The Pakistani generals deny that there is any agreement with the Americans to shut down terrorist operations in North Waziristan in return for NATO action against Pakistani Taliban hiding out in Afghanistan. Nevertheless, in the last week, American air power appears to have done just that, killing several senior Pakistani Taliban leaders in their Afghan hideouts. Now the Americans are waiting for their Pakistani counterparts to do something in North Waziristan. This is one reason civilians in North Waziristan are fleeing their homes. They know how such deals work, you do a big favor for someone and there has to be payback. It's the code of honor and must be observed. But maybe not. Officially, Pakistan opposes the American UAV patrols over North Waziristan and the hundreds of missile attacks on terrorists below. Pakistani politicians openly decry these attacks as violations of Pakistani sovereignty, while privately supporting these operations that kill Islamic terrorists the Pakistani security forces will not or cannot get to. It's all a convenient hypocrisy.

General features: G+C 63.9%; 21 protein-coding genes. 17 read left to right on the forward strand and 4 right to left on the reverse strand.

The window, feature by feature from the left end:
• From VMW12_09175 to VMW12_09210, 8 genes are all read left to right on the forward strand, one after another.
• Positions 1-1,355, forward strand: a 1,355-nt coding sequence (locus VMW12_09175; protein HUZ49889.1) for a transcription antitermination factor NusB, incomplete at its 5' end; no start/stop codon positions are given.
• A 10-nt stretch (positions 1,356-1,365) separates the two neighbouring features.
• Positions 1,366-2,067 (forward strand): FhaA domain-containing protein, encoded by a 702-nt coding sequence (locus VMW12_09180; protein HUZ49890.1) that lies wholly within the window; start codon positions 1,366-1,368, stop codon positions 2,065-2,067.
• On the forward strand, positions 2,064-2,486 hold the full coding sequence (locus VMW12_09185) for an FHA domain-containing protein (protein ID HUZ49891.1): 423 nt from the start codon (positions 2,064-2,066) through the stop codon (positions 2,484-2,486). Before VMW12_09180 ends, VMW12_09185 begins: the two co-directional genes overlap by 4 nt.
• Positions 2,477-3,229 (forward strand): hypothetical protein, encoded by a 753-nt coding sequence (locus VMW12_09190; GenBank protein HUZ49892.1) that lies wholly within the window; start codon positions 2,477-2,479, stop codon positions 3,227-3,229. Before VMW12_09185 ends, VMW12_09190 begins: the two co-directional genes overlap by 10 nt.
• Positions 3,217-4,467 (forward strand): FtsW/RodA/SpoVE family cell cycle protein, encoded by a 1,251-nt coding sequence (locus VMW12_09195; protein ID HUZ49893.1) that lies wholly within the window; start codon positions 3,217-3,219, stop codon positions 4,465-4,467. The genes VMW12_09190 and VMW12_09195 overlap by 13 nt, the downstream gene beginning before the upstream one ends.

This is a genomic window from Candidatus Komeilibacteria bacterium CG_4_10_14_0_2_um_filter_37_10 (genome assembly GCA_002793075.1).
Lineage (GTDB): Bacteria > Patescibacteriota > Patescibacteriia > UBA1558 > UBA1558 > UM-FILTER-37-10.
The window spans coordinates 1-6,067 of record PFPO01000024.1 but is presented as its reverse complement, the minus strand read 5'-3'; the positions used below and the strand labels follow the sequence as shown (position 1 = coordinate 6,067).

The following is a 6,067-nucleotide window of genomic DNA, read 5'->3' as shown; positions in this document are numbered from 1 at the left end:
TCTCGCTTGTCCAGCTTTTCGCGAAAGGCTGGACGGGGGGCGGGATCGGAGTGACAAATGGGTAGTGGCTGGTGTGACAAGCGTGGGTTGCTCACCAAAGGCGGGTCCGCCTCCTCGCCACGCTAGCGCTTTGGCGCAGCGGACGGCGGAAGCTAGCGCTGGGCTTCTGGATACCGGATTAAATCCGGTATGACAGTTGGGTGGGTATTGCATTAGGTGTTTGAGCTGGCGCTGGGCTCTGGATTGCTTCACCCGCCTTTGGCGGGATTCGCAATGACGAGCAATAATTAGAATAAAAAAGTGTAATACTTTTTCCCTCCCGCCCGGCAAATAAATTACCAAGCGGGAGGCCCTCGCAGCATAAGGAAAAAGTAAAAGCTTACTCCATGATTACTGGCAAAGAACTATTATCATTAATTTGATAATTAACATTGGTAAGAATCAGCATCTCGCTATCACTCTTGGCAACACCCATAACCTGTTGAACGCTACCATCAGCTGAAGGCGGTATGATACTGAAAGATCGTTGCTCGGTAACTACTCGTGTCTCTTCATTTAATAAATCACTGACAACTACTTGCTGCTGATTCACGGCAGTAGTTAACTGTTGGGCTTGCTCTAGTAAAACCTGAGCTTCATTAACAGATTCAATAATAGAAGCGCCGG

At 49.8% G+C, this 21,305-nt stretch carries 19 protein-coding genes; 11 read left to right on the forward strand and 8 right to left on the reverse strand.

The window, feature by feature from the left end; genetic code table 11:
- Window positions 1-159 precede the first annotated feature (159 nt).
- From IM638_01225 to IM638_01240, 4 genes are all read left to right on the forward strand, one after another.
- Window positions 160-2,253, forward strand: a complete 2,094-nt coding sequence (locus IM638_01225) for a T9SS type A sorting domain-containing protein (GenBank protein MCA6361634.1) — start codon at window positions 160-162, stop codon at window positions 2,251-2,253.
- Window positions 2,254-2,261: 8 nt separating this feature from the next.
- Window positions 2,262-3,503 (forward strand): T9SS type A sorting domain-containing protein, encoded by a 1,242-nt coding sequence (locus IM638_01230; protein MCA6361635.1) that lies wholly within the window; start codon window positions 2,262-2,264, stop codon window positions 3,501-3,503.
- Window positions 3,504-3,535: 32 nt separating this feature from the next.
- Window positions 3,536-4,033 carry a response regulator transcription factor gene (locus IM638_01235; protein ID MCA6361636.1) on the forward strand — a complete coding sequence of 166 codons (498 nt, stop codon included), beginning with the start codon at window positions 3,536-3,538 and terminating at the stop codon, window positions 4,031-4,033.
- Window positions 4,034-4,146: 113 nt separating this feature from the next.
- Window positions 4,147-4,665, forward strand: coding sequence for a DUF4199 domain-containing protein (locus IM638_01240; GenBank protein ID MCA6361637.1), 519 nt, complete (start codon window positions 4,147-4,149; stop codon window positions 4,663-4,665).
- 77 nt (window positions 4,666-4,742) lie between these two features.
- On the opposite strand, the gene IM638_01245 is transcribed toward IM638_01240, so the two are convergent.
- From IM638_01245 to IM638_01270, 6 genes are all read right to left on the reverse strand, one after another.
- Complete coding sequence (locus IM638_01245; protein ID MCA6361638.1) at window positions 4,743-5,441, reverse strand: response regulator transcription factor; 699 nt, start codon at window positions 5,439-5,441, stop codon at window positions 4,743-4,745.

But the Islamic terror threat inside Pakistan is real. The August 16th terrorist attack on a Pakistani air base was an example. Even though the attack largely failed (it damaged some aircraft and killed two security personnel) the fact that the terrorists got as far as they did (past two of the three layers of security around the base) was disturbing. If the military cannot protect its most important bases, how vulnerable are Pakistani civilians to another campaign of terror attacks. Usually the Islamic terrorists confine their attacks to the tribal territories (which the Pakistani Taliban wants to conquer first, before going after the rest of Pakistan). But in the past the Islamic terror groups have gone after targets outside the tribal territories and threaten to do so again because of threats to North Waziristan.  The Pakistani media is blaming American media for all this unrest in North Waziristan, because it was U.S. news outlets that first announced possible Pakistani agreement to clean the terrorists out of North Waziristan. The Pakistani military leaders were quick to deny such a deal.